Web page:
In a surprise move, Jeremy Corbyn came to Theresa May’s second Prime Ministers Questions duel ready to tackle the housing crisis in the UK. May, however, seemed set on continuing the legacy of her predecessor and fired back cheap shots rather than answers.
Corbyn, perhaps taking a cue from rival Owen Smith, aimed his first blow at the average house price in Britain, which is now £215,000—over eight times the average wage. “The average price of a first-time buyer’s home has risen by 12% in the past year,” he said. “Is not the dream of home ownership for many people just that—a dream?”
May retaliated by claiming that more houses have been built under a Conservative government than were under a Labour government. “We are not complacent, however, which is why we will do more to see more houses built under this Conservative government,” she said, without giving details.
The two descended into playground antics, arguing over which government had built more homes in the past, without advertising how their respective governments might build the homes that are needed now.
“Actually, housebuilding under this government is 45,000 fewer a year than it was under the last Labour government, and many people are desperate to get their own place,” said Corbyn.
He reminded May that David Cameron had promised a one-for-one replacement for every council house sold under right to buy. “Sadly, the reality is that there is only one for every five that are sold,” he said. “Will the Prime Minister give a commitment and tell us when the one-for-one replacement will be a reality?”
In spite of figures from the local government authority which say otherwise, May claimed that Corbyn was wrong about the figures on council houses. “We have delivered on the one-for-one replacement under right to buy,” she said.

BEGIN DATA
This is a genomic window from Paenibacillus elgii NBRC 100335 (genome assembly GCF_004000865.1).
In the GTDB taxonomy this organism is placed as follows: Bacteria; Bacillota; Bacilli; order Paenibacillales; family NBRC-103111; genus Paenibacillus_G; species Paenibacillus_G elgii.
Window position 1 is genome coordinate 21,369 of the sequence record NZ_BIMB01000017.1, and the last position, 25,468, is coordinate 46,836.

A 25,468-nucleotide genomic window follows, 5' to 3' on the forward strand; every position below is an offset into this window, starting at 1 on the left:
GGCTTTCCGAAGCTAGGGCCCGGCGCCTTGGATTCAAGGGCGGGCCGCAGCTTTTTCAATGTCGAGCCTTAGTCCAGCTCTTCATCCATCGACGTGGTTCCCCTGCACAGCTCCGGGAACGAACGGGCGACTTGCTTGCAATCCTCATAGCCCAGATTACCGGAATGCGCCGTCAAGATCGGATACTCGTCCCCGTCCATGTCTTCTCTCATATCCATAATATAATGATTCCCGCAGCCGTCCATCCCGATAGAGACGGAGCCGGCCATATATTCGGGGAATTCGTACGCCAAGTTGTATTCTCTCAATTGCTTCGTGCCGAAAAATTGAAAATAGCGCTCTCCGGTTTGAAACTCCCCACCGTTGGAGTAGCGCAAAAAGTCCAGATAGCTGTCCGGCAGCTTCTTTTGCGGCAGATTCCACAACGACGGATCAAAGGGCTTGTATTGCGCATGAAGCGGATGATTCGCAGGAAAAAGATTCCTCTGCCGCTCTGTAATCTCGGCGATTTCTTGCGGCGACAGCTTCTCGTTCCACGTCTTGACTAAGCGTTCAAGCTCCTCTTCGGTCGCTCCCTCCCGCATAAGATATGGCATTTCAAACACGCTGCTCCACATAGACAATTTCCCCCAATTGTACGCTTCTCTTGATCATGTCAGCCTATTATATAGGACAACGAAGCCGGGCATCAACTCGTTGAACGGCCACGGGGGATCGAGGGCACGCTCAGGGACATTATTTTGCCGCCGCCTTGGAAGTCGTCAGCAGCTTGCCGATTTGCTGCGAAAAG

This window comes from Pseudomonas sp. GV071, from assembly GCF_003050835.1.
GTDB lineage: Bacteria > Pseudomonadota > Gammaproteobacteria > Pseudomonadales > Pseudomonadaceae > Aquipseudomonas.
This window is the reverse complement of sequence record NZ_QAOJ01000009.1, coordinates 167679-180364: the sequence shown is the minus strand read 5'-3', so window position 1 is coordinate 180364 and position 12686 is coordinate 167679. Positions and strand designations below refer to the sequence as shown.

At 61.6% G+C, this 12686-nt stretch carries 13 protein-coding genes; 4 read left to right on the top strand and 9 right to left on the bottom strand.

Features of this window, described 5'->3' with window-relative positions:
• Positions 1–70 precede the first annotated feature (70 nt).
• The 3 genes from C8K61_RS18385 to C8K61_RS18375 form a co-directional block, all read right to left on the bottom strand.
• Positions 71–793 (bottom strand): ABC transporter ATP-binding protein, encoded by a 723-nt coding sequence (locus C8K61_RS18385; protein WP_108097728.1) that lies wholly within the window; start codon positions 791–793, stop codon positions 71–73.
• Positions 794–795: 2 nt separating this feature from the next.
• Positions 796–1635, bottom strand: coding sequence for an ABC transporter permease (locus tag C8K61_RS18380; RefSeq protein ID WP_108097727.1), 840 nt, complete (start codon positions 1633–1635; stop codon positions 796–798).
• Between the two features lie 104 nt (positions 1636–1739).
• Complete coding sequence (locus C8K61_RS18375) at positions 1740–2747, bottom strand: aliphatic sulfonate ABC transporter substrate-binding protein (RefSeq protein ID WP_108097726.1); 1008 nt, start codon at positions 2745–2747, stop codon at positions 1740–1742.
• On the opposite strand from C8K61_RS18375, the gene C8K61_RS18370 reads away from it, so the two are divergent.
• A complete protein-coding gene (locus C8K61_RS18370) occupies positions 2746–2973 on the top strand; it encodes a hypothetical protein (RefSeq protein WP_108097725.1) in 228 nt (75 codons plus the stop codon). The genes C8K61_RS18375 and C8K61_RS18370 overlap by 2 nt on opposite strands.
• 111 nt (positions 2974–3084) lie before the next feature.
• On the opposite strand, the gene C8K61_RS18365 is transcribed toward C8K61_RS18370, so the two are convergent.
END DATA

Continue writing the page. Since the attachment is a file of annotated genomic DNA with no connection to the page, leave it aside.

While May amused herself with some puerile remarks about Jeremy Corbyn’s Twitter followers, Corbyn attempted to steer the debate back to the issue of the housing crisis.
“Devastating figures released over the summer show that £9.3 billion of public money is paid through housing benefit directly into the pockets of private landlords,” he said. “Does the Prime Minister think that that £9.3 billion going into the private rental market is really money well spent?”
“It may be that he just has an ideological objection to the private rented sector, but I say to him that this Government are looking across the board to ensure that more houses are being built,” said May. “We are seeking to ensure that there is a diversity of opportunity for people who want to be in their own homes,” she added, before resorting to infantile comments on Corbyn’s recent misadventure on Virgin Trains rather than offering any insight.
Corbyn reminded May of some words from her predecessor, saying, “The simple point is this…every penny you spend on housing subsidy is money you cannot spend on building houses.”
This precious nugget from David Cameron was then lost in the sort of childish arguments that he used to so enjoy during his own PMQs. It’s just a shame May seems to be picking up this tradition, rather than acting on the few words of sense that he offered.